Originally Posted by rheintram View Post
thun already said it. Bombardier is Canadian. America is more than just the US.

...wer zuletzt lacht...

@k.k.jetcar: Right, japanese shouldn't be forgotten, of course. My bad.
Too bad that no Canadian would call himself/herself an American.

Talking about "wer zuletzt lacht ..." it's the Chinese who are laughting on their way to the bank. Siemens cannot even do this job by itself and has to co-operate with a Chinese company.
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Old May 31st, 2010, 04:36 PM   #56
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it's the Chinese who are laughting on their way to the bank. Siemens cannot even do this job by itself and has to co-operate with a Chinese company.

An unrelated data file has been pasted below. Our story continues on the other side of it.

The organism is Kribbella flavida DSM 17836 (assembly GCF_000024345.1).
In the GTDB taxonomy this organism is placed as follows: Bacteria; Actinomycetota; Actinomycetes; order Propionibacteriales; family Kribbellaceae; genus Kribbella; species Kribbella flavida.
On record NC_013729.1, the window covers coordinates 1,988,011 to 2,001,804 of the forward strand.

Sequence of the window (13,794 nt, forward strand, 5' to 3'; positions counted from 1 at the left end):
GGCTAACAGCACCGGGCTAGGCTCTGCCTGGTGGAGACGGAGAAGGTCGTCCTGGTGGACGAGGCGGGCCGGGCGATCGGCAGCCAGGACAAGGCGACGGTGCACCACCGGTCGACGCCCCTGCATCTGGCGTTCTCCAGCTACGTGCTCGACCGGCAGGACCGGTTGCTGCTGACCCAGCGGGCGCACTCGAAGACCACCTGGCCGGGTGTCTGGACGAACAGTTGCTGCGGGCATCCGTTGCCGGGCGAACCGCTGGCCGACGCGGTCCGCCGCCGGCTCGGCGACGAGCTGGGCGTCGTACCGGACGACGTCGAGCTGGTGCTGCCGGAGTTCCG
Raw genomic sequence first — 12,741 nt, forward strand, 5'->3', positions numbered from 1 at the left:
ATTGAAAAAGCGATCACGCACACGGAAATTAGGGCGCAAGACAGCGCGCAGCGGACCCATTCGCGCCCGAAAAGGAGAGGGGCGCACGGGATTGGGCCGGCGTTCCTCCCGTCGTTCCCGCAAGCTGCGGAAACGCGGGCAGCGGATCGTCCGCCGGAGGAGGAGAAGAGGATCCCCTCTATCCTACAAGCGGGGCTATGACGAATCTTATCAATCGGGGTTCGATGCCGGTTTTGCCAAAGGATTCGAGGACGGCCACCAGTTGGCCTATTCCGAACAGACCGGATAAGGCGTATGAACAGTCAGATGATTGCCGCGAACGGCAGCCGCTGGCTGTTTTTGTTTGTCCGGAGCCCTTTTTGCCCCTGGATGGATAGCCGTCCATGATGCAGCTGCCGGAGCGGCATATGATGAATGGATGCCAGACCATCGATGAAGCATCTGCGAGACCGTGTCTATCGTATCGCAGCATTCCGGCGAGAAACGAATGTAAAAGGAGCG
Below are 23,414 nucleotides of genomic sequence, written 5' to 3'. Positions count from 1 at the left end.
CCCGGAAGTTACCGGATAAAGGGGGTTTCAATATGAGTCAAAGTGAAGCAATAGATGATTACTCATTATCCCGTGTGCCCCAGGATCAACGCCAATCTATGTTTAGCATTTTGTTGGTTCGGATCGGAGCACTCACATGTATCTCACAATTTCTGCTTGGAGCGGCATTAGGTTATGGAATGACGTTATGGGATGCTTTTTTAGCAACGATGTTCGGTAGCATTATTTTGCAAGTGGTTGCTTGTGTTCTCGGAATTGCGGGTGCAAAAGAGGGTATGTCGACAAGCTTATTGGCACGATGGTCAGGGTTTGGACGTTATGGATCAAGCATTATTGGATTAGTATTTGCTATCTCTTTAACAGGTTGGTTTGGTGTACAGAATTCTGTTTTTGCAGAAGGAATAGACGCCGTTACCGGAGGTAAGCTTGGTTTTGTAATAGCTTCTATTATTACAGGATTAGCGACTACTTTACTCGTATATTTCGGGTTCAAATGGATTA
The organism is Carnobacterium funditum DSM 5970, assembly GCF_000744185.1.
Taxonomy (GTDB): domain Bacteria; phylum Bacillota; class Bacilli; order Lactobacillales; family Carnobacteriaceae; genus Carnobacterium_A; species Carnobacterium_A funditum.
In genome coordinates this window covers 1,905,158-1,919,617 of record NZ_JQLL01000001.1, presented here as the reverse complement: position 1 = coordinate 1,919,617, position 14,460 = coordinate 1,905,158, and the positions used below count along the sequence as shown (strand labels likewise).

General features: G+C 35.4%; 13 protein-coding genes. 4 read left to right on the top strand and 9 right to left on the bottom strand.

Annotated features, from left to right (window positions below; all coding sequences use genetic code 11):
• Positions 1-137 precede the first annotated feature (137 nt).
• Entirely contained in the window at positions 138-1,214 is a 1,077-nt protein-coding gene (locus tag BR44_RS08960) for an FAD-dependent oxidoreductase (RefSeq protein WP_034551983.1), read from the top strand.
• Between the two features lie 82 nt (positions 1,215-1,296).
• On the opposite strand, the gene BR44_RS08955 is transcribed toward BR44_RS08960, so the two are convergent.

Also, you cannot discount the possibility this was a political deal- after all, China needs all the oil it can get, and in partial lieu of payment in US$, maybe they got this concession.
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Old May 31st, 2010, 11:14 PM   #57
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Originally Posted by k.k.jetcar View Post
Also, you cannot discount the possibility this was a political deal- after all, China needs all the oil it can get, and in partial lieu of payment in US$, maybe they got this concession.
We're talking about Saudi Arabia here... of course it is a political deal... none of the big contracts are ever decided purely on the commercials

Remember that as part of the Iran sanctions deal, Saudi Arabia agreed to supply China with as much oil as they wanted.

The rail contract will probably have come during the sanctions discussions.
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Old June 2nd, 2010, 04:37 AM   #58
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Bombardier railway contracts won't fully offset aerospace weakness: analysts